Traditionally, the study of communication pathways between the head and heart has been approached from a rather one-sided perspective, with scientists focusing primarily on the heart’s responses to the brain’s commands. We have learned, however, that communication between the heart and brain actually is a dynamic, ongoing, two-way dialogue, with each organ continuously influencing the other’s function. Research has shown that the heart communicates to the brain in four major ways: neurologically (through the transmission of nerve impulses), biochemically (via hormones and neurotransmitters), biophysically (through pressure waves) and energetically (through electromagnetic field interactions). Communication along all these conduits significantly affects the brain’s activity. Moreover, our research shows that messages the heart sends to the brain also can affect performance.
The heart communicates with the brain and body in four ways:
- Neurological communication (nervous system)
- Biochemical communication (hormones)
- Biophysical communication (pulse wave)
- Energetic communication (electromagnetic fields)
Some of the first researchers in the field of psychophysiology to examine the interactions between the heart and brain were John and Beatrice Lacey. During 20 years of research throughout the 1960s and ’70s, they observed that the heart communicates with the brain in ways that significantly affect how we perceive and react to the world.
While the Laceys were conducting their research in psychophysiology, a small group of cardiologists joined forces with a group of neurophysiologists and neuroanatomists to explore areas of mutual interest. This represented the beginning of the new discipline now called neurocardiology. One of their early findings is that the heart has a complex neural network that is sufficiently extensive to be characterized as a brain on the heart. The heart-brain, as it is commonly called, or intrinsic cardiac nervous system, is an intricate network of complex ganglia, neurotransmitters, proteins and support cells, the same as those of the brain in the head. The heart-brain’s neural circuitry enables it to act independently of the cranial brain to learn, remember, make decisions and even feel and sense. Descending activity from the brain in the head via the sympathetic and parasympathetic branches of the ANS is integrated into the heart’s intrinsic nervous system along with signals arising from sensory neurons in the heart that detect pressure, heart rate, heart rhythm and hormones.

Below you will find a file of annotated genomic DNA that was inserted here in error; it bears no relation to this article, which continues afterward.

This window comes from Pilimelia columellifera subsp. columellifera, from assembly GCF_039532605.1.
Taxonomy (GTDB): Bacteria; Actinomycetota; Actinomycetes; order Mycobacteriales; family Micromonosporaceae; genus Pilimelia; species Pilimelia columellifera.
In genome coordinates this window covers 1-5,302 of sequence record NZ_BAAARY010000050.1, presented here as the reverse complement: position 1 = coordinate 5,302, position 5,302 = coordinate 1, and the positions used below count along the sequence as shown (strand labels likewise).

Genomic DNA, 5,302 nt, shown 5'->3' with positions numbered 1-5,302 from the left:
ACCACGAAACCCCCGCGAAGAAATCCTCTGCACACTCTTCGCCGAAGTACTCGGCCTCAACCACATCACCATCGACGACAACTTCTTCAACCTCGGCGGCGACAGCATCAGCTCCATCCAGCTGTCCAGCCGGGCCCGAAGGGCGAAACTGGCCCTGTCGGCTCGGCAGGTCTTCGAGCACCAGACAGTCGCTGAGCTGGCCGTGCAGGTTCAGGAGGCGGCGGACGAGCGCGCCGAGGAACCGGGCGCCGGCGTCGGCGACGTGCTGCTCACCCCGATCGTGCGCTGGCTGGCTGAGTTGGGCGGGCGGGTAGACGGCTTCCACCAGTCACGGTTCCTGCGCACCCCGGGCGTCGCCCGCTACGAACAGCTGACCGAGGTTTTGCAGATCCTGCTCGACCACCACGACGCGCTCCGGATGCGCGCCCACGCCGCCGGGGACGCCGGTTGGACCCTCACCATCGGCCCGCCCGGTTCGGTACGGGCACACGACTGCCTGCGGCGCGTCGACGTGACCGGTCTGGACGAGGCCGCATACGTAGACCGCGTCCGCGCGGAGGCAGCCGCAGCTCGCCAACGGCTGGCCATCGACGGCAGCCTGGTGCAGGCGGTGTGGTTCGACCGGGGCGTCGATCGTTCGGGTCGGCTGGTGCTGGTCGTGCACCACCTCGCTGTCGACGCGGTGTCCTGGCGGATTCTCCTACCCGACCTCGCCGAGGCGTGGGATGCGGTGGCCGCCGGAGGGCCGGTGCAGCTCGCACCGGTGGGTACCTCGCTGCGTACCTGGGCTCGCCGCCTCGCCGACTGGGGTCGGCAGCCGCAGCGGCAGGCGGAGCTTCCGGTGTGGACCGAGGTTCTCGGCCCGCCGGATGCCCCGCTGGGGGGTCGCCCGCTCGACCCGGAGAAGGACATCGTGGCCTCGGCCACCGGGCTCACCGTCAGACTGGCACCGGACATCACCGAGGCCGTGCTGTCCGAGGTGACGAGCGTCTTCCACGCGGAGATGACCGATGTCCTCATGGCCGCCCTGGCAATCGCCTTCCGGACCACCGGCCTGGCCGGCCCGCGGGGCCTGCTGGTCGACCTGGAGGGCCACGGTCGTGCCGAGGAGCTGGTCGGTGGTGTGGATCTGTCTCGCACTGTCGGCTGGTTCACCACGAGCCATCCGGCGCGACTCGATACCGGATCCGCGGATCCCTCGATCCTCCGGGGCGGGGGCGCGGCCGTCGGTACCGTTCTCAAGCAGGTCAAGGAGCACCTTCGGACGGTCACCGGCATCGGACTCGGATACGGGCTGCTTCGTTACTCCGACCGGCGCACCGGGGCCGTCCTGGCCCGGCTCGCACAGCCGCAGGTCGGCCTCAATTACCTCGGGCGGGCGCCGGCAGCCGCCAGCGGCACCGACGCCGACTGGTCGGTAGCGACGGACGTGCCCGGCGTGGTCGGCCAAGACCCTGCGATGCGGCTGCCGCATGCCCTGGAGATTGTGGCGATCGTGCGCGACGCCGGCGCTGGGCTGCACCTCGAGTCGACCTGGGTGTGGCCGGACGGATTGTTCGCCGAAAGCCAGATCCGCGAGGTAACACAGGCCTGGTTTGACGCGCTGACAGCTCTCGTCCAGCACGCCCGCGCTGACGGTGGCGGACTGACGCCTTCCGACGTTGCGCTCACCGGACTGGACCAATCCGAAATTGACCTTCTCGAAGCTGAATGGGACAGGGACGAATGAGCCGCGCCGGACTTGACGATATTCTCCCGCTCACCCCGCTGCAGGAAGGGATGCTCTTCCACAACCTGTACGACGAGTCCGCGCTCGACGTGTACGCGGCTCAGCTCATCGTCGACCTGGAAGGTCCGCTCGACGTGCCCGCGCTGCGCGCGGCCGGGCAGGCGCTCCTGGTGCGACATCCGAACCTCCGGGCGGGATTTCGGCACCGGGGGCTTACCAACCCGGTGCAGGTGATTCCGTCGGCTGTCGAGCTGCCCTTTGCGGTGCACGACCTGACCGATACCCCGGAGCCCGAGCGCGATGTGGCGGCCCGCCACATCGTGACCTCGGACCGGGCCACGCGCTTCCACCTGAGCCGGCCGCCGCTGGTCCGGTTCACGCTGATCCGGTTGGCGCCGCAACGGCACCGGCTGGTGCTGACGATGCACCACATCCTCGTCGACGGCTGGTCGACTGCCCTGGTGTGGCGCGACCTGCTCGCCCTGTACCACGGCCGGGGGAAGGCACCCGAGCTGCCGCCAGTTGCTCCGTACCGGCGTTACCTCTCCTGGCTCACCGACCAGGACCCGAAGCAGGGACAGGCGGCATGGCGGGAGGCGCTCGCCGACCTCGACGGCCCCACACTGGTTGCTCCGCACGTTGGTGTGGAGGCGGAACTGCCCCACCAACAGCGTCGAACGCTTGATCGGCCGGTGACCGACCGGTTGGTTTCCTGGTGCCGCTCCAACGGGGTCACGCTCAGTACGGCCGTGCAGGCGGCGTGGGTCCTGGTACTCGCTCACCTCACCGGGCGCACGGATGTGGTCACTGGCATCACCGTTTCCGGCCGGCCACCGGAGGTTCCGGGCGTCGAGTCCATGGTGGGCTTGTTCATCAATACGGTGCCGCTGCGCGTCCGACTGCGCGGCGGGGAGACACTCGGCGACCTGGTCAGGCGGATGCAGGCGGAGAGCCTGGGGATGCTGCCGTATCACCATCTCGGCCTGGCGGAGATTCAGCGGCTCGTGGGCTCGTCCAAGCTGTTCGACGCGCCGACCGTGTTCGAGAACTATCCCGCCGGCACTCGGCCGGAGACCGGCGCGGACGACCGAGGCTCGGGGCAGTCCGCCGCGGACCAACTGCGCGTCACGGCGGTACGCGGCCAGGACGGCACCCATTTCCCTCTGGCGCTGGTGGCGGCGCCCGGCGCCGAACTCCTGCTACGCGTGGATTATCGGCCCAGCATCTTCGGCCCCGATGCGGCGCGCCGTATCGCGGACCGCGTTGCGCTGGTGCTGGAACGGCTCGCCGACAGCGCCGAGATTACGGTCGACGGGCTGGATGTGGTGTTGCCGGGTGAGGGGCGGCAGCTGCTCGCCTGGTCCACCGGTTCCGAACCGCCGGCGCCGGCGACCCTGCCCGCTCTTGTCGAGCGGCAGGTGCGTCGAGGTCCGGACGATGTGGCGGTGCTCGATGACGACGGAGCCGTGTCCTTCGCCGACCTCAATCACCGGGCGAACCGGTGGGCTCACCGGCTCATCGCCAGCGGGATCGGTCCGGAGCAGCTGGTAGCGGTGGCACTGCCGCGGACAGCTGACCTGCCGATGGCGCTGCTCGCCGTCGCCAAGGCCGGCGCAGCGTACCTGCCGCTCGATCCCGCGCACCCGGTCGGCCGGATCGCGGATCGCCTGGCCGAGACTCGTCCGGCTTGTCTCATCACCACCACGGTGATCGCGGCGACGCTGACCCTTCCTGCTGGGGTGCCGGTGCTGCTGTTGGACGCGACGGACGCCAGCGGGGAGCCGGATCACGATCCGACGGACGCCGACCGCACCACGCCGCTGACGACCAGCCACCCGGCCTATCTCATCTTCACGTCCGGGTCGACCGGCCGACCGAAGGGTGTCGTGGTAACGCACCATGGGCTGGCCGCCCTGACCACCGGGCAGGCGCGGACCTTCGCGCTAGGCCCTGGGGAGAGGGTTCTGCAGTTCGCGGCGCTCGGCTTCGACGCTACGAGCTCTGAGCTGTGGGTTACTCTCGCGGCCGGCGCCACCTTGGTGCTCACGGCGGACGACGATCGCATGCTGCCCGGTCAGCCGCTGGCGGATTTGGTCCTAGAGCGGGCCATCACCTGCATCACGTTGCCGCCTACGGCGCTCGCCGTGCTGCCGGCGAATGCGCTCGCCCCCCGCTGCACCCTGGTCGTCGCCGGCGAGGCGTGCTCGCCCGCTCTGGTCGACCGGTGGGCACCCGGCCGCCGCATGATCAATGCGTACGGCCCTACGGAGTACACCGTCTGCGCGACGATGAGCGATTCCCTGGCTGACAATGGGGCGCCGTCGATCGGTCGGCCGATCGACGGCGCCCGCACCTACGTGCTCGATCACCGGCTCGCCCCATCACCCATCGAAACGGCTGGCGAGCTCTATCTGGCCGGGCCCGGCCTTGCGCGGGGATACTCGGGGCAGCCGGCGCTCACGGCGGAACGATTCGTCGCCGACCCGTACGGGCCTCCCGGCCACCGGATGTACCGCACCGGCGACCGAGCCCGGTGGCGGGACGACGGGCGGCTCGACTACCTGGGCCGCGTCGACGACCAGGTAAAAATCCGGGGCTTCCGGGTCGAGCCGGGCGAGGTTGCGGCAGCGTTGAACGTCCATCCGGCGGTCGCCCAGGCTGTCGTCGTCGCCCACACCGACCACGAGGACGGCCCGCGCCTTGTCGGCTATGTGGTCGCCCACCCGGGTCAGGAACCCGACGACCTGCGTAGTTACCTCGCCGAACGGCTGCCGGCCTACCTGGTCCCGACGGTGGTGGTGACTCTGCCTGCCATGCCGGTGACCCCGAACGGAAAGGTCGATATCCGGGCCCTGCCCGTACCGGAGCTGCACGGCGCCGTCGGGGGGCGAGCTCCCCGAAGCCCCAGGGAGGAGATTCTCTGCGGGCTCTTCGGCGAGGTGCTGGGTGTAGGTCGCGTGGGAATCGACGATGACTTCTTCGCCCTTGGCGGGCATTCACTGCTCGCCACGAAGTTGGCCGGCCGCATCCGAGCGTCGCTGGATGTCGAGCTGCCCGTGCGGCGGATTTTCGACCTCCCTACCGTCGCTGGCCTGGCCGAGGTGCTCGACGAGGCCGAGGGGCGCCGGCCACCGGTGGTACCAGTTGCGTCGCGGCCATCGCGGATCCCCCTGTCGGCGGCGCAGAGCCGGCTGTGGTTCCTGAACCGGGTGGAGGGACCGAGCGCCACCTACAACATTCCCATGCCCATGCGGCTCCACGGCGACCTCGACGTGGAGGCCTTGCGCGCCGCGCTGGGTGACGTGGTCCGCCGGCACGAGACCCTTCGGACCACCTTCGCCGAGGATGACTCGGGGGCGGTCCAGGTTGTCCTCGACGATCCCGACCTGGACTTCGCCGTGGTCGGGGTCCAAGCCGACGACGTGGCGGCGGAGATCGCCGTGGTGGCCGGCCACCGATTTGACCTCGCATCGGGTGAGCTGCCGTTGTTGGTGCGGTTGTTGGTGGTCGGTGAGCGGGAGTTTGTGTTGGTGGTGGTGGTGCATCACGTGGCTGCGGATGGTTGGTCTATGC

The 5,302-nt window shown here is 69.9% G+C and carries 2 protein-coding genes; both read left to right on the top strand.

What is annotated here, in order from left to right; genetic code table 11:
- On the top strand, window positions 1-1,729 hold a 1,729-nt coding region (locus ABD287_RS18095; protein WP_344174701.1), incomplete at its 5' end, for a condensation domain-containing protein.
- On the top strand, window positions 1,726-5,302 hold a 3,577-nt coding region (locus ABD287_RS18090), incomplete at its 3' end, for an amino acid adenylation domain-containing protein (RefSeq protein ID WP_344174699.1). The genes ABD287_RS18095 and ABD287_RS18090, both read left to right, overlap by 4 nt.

The anatomy and functions of the intrinsic cardiac nervous system and its connections with the brain have been explored extensively by neurocardiologists. In terms of heart-brain communication, it is generally well-known that the efferent (descending) pathways in the autonomic nervous system are involved in the regulation of the heart. However, it is less appreciated that the majority of fibers in the vagus nerves are afferent (ascending) in nature. Furthermore, more of these ascending neural pathways are related to the heart (and cardiovascular system) than to any other organ. This means the heart sends more information to the brain than the brain sends to the heart. More recent research shows that the neural interactions between the heart and brain are more complex than previously thought. In addition, the intrinsic cardiac nervous system has both short-term and long-term memory functions and can operate independently of central neuronal command.